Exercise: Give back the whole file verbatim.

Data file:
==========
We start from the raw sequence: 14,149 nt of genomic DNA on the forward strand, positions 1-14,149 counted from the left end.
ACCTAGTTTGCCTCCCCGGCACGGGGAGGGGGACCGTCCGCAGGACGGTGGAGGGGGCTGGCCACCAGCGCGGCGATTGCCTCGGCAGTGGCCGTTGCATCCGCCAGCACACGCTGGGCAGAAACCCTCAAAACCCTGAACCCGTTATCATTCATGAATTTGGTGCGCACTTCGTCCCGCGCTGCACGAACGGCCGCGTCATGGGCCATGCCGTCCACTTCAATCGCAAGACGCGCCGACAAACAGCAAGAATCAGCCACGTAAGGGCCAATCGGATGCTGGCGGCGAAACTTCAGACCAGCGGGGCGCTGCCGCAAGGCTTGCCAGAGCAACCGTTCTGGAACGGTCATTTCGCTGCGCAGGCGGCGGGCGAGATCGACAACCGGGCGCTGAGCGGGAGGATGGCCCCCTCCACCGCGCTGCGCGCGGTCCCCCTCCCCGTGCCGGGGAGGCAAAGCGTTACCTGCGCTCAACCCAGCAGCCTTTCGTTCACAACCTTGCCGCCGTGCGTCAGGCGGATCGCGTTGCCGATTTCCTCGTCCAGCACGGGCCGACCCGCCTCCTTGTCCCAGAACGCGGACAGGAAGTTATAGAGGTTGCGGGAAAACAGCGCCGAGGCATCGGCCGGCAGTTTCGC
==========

We start from the raw sequence: 14,149 nt of genomic DNA on the forward strand, positions 1-14,149 counted from the left end.
ACCTAGTTTGCCTCCCCGGCACGGGGAGGGGGACCGTCCGCAGGACGGTGGAGGGGGCTGGCCACCAGCGCGGCGATTGCCTCGGCAGTGGCCGTTGCATCCGCCAGCACACGCTGGGCAGAAACCCTCAAAACCCTGAACCCGTTATCATTCATGAATTTGGTGCGCACTTCGTCCCGCGCTGCACGAACGGCCGCGTCATGGGCCATGCCGTCCACTTCAATCGCAAGACGCGCCGACAAACAGCAAGAATCAGCCACGTAAGGGCCAATCGGATGCTGGCGGCGAAACTTCAGACCAGCGGGGCGCTGCCGCAAGGCTTGCCAGAGCAACCGTTCTGGAACGGTCATTTCGCTGCGCAGGCGGCGGGCGAGATCGACAACCGGGCGCTGAGCGGGAGGATGGCCCCCTCCACCGCGCTGCGCGCGGTCCCCCTCCCCGTGCCGGGGAGGCAAAGCGTTACCTGCGCTCAACCCAGCAGCCTTTCGTTCACAACCTTGCCGCCGTGCGTCAGGCGGATCGCGTTGCCGATTTCCTCGTCCAGCACGGGCCGACCCGCCTCCTTGTCCCAGAACGCGGACAGGAAGTTATAGAGGTTGCGGGAAAACAGCGCCGAGGCATCGGCCGGCAGTTTCGC